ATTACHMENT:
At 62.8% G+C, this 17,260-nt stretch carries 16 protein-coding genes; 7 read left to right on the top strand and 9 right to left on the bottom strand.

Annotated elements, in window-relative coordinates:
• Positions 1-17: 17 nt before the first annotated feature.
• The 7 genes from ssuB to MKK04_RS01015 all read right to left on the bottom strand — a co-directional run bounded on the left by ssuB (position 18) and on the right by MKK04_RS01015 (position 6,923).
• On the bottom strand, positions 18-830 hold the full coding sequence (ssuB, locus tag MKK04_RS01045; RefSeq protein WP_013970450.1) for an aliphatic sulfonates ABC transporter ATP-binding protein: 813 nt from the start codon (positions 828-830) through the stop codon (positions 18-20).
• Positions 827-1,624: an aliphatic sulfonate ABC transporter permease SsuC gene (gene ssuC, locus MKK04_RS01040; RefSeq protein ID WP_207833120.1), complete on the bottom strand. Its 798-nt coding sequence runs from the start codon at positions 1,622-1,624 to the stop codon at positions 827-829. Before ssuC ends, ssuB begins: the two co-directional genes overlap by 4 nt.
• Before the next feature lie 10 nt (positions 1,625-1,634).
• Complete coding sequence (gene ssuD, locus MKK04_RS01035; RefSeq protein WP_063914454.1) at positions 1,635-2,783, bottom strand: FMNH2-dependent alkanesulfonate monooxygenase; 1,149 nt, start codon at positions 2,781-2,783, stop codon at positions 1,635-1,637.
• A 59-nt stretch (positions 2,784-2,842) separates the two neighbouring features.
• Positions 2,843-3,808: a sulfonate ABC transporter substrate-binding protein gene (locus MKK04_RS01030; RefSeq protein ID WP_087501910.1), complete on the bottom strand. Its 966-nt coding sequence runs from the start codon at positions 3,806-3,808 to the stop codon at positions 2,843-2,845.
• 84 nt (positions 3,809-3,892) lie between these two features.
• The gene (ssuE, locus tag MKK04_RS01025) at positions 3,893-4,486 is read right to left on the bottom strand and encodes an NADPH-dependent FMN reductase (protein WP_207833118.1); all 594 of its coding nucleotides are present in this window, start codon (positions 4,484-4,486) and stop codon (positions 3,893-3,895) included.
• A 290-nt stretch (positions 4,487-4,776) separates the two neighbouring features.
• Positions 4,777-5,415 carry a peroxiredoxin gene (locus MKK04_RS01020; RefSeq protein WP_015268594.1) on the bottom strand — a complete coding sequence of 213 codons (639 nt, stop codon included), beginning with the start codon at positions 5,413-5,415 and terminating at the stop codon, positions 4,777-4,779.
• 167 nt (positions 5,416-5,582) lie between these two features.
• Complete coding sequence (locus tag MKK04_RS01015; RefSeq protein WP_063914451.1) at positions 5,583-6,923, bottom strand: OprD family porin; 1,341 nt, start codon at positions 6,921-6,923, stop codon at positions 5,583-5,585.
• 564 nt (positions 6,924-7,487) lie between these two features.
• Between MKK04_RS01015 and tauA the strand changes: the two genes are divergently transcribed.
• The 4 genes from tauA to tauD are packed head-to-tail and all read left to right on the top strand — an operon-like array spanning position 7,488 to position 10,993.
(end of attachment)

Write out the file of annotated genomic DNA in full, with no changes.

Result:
At 62.8% G+C, this 17,260-nt stretch carries 16 protein-coding genes; 7 read left to right on the top strand and 9 right to left on the bottom strand.

Annotated elements, in window-relative coordinates:
• Positions 1-17: 17 nt before the first annotated feature.
• The 7 genes from ssuB to MKK04_RS01015 all read right to left on the bottom strand — a co-directional run bounded on the left by ssuB (position 18) and on the right by MKK04_RS01015 (position 6,923).
• On the bottom strand, positions 18-830 hold the full coding sequence (ssuB, locus tag MKK04_RS01045; RefSeq protein WP_013970450.1) for an aliphatic sulfonates ABC transporter ATP-binding protein: 813 nt from the start codon (positions 828-830) through the stop codon (positions 18-20).
• Positions 827-1,624: an aliphatic sulfonate ABC transporter permease SsuC gene (gene ssuC, locus MKK04_RS01040; RefSeq protein ID WP_207833120.1), complete on the bottom strand. Its 798-nt coding sequence runs from the start codon at positions 1,622-1,624 to the stop codon at positions 827-829. Before ssuC ends, ssuB begins: the two co-directional genes overlap by 4 nt.
• Before the next feature lie 10 nt (positions 1,625-1,634).
• Complete coding sequence (gene ssuD, locus MKK04_RS01035; RefSeq protein WP_063914454.1) at positions 1,635-2,783, bottom strand: FMNH2-dependent alkanesulfonate monooxygenase; 1,149 nt, start codon at positions 2,781-2,783, stop codon at positions 1,635-1,637.
• A 59-nt stretch (positions 2,784-2,842) separates the two neighbouring features.
• Positions 2,843-3,808: a sulfonate ABC transporter substrate-binding protein gene (locus MKK04_RS01030; RefSeq protein ID WP_087501910.1), complete on the bottom strand. Its 966-nt coding sequence runs from the start codon at positions 3,806-3,808 to the stop codon at positions 2,843-2,845.
• 84 nt (positions 3,809-3,892) lie between these two features.
• The gene (ssuE, locus tag MKK04_RS01025) at positions 3,893-4,486 is read right to left on the bottom strand and encodes an NADPH-dependent FMN reductase (protein WP_207833118.1); all 594 of its coding nucleotides are present in this window, start codon (positions 4,484-4,486) and stop codon (positions 3,893-3,895) included.
• A 290-nt stretch (positions 4,487-4,776) separates the two neighbouring features.
• Positions 4,777-5,415 carry a peroxiredoxin gene (locus MKK04_RS01020; RefSeq protein WP_015268594.1) on the bottom strand — a complete coding sequence of 213 codons (639 nt, stop codon included), beginning with the start codon at positions 5,413-5,415 and terminating at the stop codon, positions 4,777-4,779.
• 167 nt (positions 5,416-5,582) lie between these two features.
• Complete coding sequence (locus tag MKK04_RS01015; RefSeq protein WP_063914451.1) at positions 5,583-6,923, bottom strand: OprD family porin; 1,341 nt, start codon at positions 6,921-6,923, stop codon at positions 5,583-5,585.
• 564 nt (positions 6,924-7,487) lie between these two features.
• Between MKK04_RS01015 and tauA the strand changes: the two genes are divergently transcribed.
• The 4 genes from tauA to tauD are packed head-to-tail and all read left to right on the top strand — an operon-like array spanning position 7,488 to position 10,993.